The Junk File
The universe of substandard filmmaking achieves its nexus in Wasp Woman. A mid 1990s reboot of a 1959 Roger Corman production, the former terrorises viewers not with scary monsters but lackadaisical and shameless eroticism. This movie could be too good for late night television viewing.
Under the supervision of Dr. Zinthorp (Daniel J. Travanti), supermodel and advertising executive Janice (Jennifer Rubin) receives an injection of wasp hormones. While the drug makes her appear younger, a nasty side effect includes morphing into a queen wasp.
Nesting inside this tangled sponge of lurid, underachieving narcissism, composer Terry Plumeri (Scarecrows) simply doesn’t boost the budget nor the orchestra to fashion a memorable accompaniment. As such, the synthesizer plummets, while discarding the black core of his waltz.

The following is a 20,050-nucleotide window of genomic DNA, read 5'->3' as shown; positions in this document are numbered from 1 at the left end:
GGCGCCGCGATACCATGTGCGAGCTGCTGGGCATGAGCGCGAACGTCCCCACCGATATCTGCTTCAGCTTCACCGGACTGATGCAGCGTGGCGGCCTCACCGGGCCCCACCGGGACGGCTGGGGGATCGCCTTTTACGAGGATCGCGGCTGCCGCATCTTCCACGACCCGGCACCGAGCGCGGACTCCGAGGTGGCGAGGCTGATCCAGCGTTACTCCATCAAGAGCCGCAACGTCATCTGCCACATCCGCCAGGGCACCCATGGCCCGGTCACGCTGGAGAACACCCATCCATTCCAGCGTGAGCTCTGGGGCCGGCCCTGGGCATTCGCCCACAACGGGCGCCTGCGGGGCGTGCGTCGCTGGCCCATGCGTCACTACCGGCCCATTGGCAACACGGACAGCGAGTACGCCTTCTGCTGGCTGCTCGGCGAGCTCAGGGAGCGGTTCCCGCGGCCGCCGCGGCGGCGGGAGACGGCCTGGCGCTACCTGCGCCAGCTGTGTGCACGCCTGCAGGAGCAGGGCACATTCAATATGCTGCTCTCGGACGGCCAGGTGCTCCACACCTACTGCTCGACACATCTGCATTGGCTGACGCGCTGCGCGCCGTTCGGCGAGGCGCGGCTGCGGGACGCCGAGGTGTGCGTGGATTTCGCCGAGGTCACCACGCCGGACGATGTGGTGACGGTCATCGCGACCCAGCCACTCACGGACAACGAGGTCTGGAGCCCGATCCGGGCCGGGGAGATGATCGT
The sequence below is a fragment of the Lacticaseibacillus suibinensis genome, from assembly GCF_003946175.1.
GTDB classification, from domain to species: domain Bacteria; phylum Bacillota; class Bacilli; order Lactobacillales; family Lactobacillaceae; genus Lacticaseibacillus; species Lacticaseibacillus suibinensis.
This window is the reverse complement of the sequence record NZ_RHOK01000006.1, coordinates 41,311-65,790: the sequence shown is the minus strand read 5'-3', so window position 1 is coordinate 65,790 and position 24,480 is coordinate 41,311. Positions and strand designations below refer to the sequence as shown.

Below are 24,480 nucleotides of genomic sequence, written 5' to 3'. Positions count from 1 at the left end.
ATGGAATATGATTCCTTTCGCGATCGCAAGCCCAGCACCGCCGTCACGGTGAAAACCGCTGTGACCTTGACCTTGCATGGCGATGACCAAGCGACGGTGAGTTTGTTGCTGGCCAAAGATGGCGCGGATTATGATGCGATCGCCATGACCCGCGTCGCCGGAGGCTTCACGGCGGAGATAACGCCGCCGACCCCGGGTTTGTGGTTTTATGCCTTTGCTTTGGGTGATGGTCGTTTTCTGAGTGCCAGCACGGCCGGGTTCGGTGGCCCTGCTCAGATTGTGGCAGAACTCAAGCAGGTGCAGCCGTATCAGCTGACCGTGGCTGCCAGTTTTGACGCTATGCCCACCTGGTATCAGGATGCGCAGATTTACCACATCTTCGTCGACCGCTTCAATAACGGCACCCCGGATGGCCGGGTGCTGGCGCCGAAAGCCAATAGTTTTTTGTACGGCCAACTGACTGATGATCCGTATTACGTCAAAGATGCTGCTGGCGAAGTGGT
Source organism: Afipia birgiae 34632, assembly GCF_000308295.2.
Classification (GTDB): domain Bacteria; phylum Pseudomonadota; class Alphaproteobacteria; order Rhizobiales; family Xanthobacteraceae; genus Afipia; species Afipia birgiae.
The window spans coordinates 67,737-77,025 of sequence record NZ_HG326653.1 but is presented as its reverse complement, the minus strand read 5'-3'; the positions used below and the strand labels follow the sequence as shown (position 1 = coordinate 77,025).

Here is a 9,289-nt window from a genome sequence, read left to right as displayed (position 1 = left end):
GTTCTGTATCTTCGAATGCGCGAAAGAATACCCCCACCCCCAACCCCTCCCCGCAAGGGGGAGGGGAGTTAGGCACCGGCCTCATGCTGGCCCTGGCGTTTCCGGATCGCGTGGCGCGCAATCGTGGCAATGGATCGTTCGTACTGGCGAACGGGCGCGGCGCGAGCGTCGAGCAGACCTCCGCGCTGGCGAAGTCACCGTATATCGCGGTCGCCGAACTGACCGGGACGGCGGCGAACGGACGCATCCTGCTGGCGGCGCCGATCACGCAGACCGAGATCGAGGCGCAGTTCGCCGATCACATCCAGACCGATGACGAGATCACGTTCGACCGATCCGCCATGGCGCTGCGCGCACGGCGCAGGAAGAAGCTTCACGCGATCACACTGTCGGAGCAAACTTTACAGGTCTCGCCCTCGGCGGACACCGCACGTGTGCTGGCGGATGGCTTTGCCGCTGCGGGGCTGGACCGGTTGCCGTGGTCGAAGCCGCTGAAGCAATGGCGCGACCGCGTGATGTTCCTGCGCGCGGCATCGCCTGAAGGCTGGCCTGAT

I believe it can be healthy for critics to champion B-movie fodder. Yet, Wasp Woman makes more mistakes than I can accept. Apart from the lame duck special effects, writers Daniella Purcell and Guy Prevost cloud any visible progress. Adding to which, director Jim Wynorski diminishes any return on our emotional investment.
Being a huge Terry Plumeri fan, it disheartens me to report that his monster theme wore out its creepiness long before the final replay. Even by his technical standards, it feels like a wasp minus the stinger. But fear not, for this composer would bounce back stronger than ever with Mr. Atlas and Black Sea Raid. (Capsule review)
(Released by Concorde Pictures and rated "R" for monster violence and sexuality.)